Fewer licenses as deer hunting season gets underway in Michigan

Michigan

VALLEY TOWNSHIP, Mich. (WOOD) — With regular firearms deer season getting underway in Michigan Monday, the Department of Natural Resources says it is seeing fewer hunters than last year based on license sales.

Rachel Leightner, a wildlife outreach coordinator with the DNR, was working the deer check station in the Allegan State Game Area on the first day of the hunt.

“We are on a Monday opener. Folks just might not be planning to get out this week because they’ve got other obligations, but last year we did see a banner year for deer sales,” Leightner said.

Figures provided by the DNR show license sales are down 4.36% compared with 2020. Last year saw the highest number since 2016.

“With the license sales increase, it could just be due to the COVID-19 pandemic and people wanting a reason to get outdoors. It was a safe activity to do while properly socially distancing and following COVID guidelines,” Leightner said.

Douglas Augustyniak participates in the hunt every year. 

“It’s something to look forward to. Taking off for the whole week and then camping out, hanging out, cooking food, that’s my favorite part,” Augustyniak said.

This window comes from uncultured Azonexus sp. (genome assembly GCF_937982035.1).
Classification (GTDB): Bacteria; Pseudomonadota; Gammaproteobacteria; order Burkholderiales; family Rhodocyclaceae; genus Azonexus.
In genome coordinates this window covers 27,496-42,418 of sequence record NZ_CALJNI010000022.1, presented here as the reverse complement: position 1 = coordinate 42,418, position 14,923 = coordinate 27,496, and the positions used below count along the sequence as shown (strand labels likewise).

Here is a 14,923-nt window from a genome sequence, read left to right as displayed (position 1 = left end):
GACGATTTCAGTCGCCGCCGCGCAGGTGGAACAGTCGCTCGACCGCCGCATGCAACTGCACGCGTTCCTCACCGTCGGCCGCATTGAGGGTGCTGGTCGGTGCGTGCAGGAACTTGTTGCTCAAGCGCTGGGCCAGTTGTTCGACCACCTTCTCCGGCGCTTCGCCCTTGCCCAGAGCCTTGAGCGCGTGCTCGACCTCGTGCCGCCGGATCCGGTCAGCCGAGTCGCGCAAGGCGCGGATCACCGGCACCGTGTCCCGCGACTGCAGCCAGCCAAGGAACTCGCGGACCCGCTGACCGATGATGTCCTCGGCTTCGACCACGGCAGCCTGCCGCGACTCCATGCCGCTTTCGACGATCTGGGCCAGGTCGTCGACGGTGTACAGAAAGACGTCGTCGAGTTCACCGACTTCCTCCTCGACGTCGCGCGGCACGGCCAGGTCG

He is hopeful younger people will take an interest in hunting to continue the tradition.

“A lot of times I hunt public land I do see a lot of older people out there and I hardly ever see people my age out hunting,” he said.

Young hunter Austin Boerman got his buck of the season just five minutes after starting his hunt.

“It’s fun. You go out there and sit for a while and hopefully you get one,” Boerman said.

His mother Michelle Boerman drove him to the check station.

“It’s exciting to be with him and to experience that with him. It was a good day,” Boerman said.

Rachel Leightner of the Department of Natural Resources logs information about a harvested buck at a deer check station at the Allegan State Game Area on the first day of regular firearms deer hunting season. (Nov. 15, 2021)

The deer check station is working to surveil threats to the deer population, like chronic wasting disease.

“We’re collecting biological data from the deer as well as harvest information, so it helps us to understand the deer population a little bit better if we can understand where deer are being harvested from,” Leightner said.  

Regular firearms season runs through the end of the month.

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